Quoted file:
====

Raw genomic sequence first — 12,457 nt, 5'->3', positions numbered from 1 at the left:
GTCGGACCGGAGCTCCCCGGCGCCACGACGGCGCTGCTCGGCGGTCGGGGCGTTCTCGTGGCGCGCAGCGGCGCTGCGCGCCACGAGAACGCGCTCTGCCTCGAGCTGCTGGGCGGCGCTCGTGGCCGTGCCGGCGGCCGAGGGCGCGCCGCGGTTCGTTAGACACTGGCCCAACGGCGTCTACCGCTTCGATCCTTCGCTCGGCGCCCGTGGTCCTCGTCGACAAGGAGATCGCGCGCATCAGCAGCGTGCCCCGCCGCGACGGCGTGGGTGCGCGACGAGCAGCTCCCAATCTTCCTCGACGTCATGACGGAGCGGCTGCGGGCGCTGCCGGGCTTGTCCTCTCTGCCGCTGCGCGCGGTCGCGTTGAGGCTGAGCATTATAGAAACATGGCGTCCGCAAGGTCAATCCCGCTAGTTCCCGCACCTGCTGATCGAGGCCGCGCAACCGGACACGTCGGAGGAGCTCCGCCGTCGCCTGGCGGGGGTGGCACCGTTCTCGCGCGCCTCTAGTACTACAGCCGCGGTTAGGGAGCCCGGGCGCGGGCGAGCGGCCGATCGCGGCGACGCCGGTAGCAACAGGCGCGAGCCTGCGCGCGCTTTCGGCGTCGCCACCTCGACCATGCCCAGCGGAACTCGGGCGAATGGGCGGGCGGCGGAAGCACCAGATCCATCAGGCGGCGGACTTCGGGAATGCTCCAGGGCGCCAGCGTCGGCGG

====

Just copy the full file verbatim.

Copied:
Raw genomic sequence first — 12,457 nt, 5'->3', positions numbered from 1 at the left:
GTCGGACCGGAGCTCCCCGGCGCCACGACGGCGCTGCTCGGCGGTCGGGGCGTTCTCGTGGCGCGCAGCGGCGCTGCGCGCCACGAGAACGCGCTCTGCCTCGAGCTGCTGGGCGGCGCTCGTGGCCGTGCCGGCGGCCGAGGGCGCGCCGCGGTTCGTTAGACACTGGCCCAACGGCGTCTACCGCTTCGATCCTTCGCTCGGCGCCCGTGGTCCTCGTCGACAAGGAGATCGCGCGCATCAGCAGCGTGCCCCGCCGCGACGGCGTGGGTGCGCGACGAGCAGCTCCCAATCTTCCTCGACGTCATGACGGAGCGGCTGCGGGCGCTGCCGGGCTTGTCCTCTCTGCCGCTGCGCGCGGTCGCGTTGAGGCTGAGCATTATAGAAACATGGCGTCCGCAAGGTCAATCCCGCTAGTTCCCGCACCTGCTGATCGAGGCCGCGCAACCGGACACGTCGGAGGAGCTCCGCCGTCGCCTGGCGGGGGTGGCACCGTTCTCGCGCGCCTCTAGTACTACAGCCGCGGTTAGGGAGCCCGGGCGCGGGCGAGCGGCCGATCGCGGCGACGCCGGTAGCAACAGGCGCGAGCCTGCGCGCGCTTTCGGCGTCGCCACCTCGACCATGCCCAGCGGAACTCGGGCGAATGGGCGGGCGGCGGAAGCACCAGATCCATCAGGCGGCGGACTTCGGGAATGCTCCAGGGCGCCAGCGTCGGCGG